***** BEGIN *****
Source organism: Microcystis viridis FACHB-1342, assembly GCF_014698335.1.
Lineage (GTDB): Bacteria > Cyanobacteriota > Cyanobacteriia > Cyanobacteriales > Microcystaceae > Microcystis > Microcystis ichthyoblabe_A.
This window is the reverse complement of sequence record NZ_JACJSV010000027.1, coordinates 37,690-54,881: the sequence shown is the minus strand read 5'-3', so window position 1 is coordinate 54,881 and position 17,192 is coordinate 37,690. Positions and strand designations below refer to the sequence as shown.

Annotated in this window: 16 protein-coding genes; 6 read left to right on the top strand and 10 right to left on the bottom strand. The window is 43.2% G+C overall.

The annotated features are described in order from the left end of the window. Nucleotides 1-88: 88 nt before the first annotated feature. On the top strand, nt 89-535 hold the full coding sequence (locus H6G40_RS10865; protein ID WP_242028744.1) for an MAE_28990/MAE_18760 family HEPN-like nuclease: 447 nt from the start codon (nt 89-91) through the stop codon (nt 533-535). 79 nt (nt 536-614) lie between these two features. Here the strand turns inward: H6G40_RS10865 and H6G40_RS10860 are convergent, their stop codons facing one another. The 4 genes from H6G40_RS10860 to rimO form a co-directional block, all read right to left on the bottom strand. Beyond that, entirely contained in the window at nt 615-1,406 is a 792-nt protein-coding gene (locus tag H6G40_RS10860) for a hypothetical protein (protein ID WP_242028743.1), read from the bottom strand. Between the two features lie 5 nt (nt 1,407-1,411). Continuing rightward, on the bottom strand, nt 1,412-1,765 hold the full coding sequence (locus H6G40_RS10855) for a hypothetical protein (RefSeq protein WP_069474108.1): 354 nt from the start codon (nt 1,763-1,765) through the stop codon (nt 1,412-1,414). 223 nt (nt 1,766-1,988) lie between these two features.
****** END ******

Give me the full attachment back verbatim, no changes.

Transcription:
Source organism: Microcystis viridis FACHB-1342, assembly GCF_014698335.1.
Lineage (GTDB): Bacteria > Cyanobacteriota > Cyanobacteriia > Cyanobacteriales > Microcystaceae > Microcystis > Microcystis ichthyoblabe_A.
This window is the reverse complement of sequence record NZ_JACJSV010000027.1, coordinates 37,690-54,881: the sequence shown is the minus strand read 5'-3', so window position 1 is coordinate 54,881 and position 17,192 is coordinate 37,690. Positions and strand designations below refer to the sequence as shown.

Annotated in this window: 16 protein-coding genes; 6 read left to right on the top strand and 10 right to left on the bottom strand. The window is 43.2% G+C overall.

The annotated features are described in order from the left end of the window. Nucleotides 1-88: 88 nt before the first annotated feature. On the top strand, nt 89-535 hold the full coding sequence (locus H6G40_RS10865; protein ID WP_242028744.1) for an MAE_28990/MAE_18760 family HEPN-like nuclease: 447 nt from the start codon (nt 89-91) through the stop codon (nt 533-535). 79 nt (nt 536-614) lie between these two features. Here the strand turns inward: H6G40_RS10865 and H6G40_RS10860 are convergent, their stop codons facing one another. The 4 genes from H6G40_RS10860 to rimO form a co-directional block, all read right to left on the bottom strand. Beyond that, entirely contained in the window at nt 615-1,406 is a 792-nt protein-coding gene (locus tag H6G40_RS10860) for a hypothetical protein (protein ID WP_242028743.1), read from the bottom strand. Between the two features lie 5 nt (nt 1,407-1,411). Continuing rightward, on the bottom strand, nt 1,412-1,765 hold the full coding sequence (locus H6G40_RS10855) for a hypothetical protein (RefSeq protein WP_069474108.1): 354 nt from the start codon (nt 1,763-1,765) through the stop codon (nt 1,412-1,414). 223 nt (nt 1,766-1,988) lie between these two features.